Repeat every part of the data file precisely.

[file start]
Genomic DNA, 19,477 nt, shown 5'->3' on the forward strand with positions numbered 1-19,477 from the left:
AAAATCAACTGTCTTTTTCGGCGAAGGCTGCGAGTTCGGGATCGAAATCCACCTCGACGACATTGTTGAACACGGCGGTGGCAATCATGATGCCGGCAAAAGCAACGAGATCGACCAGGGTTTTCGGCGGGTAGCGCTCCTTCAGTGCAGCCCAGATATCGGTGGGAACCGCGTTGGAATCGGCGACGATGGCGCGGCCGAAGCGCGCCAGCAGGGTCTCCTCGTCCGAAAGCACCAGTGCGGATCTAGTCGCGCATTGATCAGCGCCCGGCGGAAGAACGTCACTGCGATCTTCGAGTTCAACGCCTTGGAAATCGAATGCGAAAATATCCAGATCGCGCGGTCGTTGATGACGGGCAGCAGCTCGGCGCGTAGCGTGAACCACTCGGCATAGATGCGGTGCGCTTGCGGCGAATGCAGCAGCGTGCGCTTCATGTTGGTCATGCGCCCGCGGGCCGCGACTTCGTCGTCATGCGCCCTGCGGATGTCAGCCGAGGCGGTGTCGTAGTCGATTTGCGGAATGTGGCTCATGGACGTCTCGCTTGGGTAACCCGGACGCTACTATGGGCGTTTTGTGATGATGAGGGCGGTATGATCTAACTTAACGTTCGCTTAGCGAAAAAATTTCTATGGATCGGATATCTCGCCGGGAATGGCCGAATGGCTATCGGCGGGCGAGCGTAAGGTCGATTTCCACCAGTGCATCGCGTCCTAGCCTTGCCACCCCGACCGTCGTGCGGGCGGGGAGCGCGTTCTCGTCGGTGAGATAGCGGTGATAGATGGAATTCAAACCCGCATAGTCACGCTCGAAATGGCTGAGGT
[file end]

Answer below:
Genomic DNA, 19,477 nt, shown 5'->3' on the forward strand with positions numbered 1-19,477 from the left:
AAAATCAACTGTCTTTTTCGGCGAAGGCTGCGAGTTCGGGATCGAAATCCACCTCGACGACATTGTTGAACACGGCGGTGGCAATCATGATGCCGGCAAAAGCAACGAGATCGACCAGGGTTTTCGGCGGGTAGCGCTCCTTCAGTGCAGCCCAGATATCGGTGGGAACCGCGTTGGAATCGGCGACGATGGCGCGGCCGAAGCGCGCCAGCAGGGTCTCCTCGTCCGAAAGCACCAGTGCGGATCTAGTCGCGCATTGATCAGCGCCCGGCGGAAGAACGTCACTGCGATCTTCGAGTTCAACGCCTTGGAAATCGAATGCGAAAATATCCAGATCGCGCGGTCGTTGATGACGGGCAGCAGCTCGGCGCGTAGCGTGAACCACTCGGCATAGATGCGGTGCGCTTGCGGCGAATGCAGCAGCGTGCGCTTCATGTTGGTCATGCGCCCGCGGGCCGCGACTTCGTCGTCATGCGCCCTGCGGATGTCAGCCGAGGCGGTGTCGTAGTCGATTTGCGGAATGTGGCTCATGGACGTCTCGCTTGGGTAACCCGGACGCTACTATGGGCGTTTTGTGATGATGAGGGCGGTATGATCTAACTTAACGTTCGCTTAGCGAAAAAATTTCTATGGATCGGATATCTCGCCGGGAATGGCCGAATGGCTATCGGCGGGCGAGCGTAAGGTCGATTTCCACCAGTGCATCGCGTCCTAGCCTTGCCACCCCGACCGTCGTGCGGGCGGGGAGCGCGTTCTCGTCGGTGAGATAGCGGTGATAGATGGAATTCAAACCCGCATAGTCACGCTCGAAATGGCTGAGGT